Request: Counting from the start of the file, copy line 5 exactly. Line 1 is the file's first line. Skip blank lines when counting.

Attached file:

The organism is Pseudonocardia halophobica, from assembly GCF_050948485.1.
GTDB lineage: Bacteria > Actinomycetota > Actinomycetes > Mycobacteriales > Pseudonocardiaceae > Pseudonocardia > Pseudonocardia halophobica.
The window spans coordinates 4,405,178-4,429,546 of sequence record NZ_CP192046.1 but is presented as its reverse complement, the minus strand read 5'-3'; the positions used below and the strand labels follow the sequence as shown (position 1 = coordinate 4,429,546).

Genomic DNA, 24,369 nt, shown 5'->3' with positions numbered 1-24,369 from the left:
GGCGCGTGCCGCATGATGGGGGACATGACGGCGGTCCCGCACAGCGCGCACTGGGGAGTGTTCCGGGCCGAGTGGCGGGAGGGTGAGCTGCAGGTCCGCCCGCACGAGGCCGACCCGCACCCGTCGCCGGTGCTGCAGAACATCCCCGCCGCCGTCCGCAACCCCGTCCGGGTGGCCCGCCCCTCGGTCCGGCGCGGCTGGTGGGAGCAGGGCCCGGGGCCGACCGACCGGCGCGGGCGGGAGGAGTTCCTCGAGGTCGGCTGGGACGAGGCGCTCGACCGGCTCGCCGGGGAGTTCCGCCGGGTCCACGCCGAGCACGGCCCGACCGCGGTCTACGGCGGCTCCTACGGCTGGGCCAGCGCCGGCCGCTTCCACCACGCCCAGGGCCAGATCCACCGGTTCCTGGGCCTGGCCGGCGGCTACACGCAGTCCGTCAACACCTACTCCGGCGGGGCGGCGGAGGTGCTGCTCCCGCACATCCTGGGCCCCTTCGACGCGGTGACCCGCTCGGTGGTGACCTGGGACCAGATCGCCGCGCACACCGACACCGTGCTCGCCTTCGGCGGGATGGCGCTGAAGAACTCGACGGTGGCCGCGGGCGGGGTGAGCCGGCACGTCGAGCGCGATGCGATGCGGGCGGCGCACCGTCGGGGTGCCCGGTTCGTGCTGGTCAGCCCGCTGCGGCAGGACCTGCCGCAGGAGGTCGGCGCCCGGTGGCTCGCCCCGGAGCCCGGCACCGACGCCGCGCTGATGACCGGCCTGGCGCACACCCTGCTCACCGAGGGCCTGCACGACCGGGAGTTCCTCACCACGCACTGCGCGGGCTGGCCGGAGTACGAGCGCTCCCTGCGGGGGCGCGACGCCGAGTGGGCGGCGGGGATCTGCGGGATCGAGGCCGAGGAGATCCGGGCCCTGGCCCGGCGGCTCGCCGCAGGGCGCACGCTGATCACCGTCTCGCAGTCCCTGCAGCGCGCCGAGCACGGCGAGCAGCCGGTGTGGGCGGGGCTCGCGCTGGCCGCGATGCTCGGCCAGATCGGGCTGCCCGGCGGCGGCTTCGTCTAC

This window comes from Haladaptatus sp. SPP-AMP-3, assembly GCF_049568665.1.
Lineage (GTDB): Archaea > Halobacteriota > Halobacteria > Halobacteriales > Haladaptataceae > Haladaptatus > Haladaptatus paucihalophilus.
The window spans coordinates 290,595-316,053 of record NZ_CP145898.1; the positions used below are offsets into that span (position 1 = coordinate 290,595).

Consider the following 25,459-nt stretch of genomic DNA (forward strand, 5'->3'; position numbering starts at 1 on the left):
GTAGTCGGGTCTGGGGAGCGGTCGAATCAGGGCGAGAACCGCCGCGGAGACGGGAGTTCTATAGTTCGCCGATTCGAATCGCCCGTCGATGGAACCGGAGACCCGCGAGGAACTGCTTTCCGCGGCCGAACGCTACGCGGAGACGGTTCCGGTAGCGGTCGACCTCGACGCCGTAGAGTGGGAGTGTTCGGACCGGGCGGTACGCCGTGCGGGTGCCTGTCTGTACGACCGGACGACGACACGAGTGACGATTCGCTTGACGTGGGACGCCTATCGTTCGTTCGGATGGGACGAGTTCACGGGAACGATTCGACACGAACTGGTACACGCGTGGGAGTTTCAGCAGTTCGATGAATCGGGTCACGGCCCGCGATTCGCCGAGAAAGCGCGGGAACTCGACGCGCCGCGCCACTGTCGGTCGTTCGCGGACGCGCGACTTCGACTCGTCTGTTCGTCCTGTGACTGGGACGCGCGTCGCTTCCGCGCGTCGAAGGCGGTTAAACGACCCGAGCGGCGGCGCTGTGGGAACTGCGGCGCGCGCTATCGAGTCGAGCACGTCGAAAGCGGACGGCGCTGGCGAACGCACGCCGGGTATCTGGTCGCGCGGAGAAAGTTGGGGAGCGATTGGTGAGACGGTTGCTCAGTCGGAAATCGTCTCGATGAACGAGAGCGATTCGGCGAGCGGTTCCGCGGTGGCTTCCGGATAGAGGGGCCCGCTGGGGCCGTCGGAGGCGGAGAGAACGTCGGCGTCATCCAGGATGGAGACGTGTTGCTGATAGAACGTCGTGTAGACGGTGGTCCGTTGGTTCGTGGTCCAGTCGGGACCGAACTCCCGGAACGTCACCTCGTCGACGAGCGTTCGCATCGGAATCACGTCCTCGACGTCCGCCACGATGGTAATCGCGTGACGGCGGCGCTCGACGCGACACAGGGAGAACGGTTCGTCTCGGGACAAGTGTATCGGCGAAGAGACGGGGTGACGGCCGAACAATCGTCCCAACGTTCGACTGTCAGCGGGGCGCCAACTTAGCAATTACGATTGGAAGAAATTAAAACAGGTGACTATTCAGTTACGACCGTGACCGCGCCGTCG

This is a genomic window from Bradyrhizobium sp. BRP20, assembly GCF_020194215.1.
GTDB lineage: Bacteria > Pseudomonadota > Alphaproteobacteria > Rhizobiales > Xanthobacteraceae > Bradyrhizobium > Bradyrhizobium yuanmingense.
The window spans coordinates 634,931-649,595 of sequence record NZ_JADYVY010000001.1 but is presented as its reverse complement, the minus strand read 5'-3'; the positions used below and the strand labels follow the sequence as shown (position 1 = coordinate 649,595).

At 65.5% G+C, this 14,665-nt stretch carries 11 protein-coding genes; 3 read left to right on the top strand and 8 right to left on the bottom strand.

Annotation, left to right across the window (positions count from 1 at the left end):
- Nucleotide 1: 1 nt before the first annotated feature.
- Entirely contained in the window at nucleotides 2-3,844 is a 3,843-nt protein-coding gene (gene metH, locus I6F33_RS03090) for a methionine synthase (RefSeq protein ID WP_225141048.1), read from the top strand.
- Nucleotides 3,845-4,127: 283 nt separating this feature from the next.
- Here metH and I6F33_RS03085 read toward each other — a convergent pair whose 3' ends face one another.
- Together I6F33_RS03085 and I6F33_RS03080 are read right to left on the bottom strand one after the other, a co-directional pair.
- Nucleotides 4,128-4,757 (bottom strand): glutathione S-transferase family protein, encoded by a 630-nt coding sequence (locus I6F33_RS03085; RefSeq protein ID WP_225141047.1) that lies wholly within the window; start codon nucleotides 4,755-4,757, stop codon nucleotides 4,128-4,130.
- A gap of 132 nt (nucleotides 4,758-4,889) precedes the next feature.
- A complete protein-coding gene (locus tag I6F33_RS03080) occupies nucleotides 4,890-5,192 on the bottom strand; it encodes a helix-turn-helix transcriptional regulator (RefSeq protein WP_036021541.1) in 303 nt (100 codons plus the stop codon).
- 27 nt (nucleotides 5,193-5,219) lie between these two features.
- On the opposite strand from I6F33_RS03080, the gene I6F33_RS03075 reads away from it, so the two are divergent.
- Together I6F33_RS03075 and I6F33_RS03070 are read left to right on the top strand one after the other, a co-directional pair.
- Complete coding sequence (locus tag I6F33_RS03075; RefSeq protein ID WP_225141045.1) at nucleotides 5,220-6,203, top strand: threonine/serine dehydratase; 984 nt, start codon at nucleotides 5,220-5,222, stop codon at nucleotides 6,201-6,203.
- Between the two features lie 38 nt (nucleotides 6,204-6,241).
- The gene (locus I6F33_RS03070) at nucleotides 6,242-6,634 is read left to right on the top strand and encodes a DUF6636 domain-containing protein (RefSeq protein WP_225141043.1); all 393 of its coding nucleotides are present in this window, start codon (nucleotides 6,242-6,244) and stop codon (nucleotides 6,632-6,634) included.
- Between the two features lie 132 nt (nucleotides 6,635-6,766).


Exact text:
GGCGCGTGCCGCATGATGGGGGACATGACGGCGGTCCCGCACAGCGCGCACTGGGGAGTGTTCCGGGCCGAGTGGCGGGAGGGTGAGCTGCAGGTCCGCCCGCACGAGGCCGACCCGCACCCGTCGCCGGTGCTGCAGAACATCCCCGCCGCCGTCCGCAACCCCGTCCGGGTGGCCCGCCCCTCGGTCCGGCGCGGCTGGTGGGAGCAGGGCCCGGGGCCGACCGACCGGCGCGGGCGGGAGGAGTTCCTCGAGGTCGGCTGGGACGAGGCGCTCGACCGGCTCGCCGGGGAGTTCCGCCGGGTCCACGCCGAGCACGGCCCGACCGCGGTCTACGGCGGCTCCTACGGCTGGGCCAGCGCCGGCCGCTTCCACCACGCCCAGGGCCAGATCCACCGGTTCCTGGGCCTGGCCGGCGGCTACACGCAGTCCGTCAACACCTACTCCGGCGGGGCGGCGGAGGTGCTGCTCCCGCACATCCTGGGCCCCTTCGACGCGGTGACCCGCTCGGTGGTGACCTGGGACCAGATCGCCGCGCACACCGACACCGTGCTCGCCTTCGGCGGGATGGCGCTGAAGAACTCGACGGTGGCCGCGGGCGGGGTGAGCCGGCACGTCGAGCGCGATGCGATGCGGGCGGCGCACCGTCGGGGTGCCCGGTTCGTGCTGGTCAGCCCGCTGCGGCAGGACCTGCCGCAGGAGGTCGGCGCCCGGTGGCTCGCCCCGGAGCCCGGCACCGACGCCGCGCTGATGACCGGCCTGGCGCACACCCTGCTCACCGAGGGCCTGCACGACCGGGAGTTCCTCACCACGCACTGCGCGGGCTGGCCGGAGTACGAGCGCTCCCTGCGGGGGCGCGACGCCGAGTGGGCGGCGGGGATCTGCGGGATCGAGGCCGAGGAGATCCGGGCCCTGGCCCGGCGGCTCGCCGCAGGGCGCACGCTGATCACCGTCTCGCAGTCCCTGCAGCGCGCCGAGCACGGCGAGCAGCCGGTGTGGGCGGGGCTCGCGCTGGCCGCGATGCTCGGCCAGATCGGGCTGCCCGGCGGCGGCTTCGTCTAC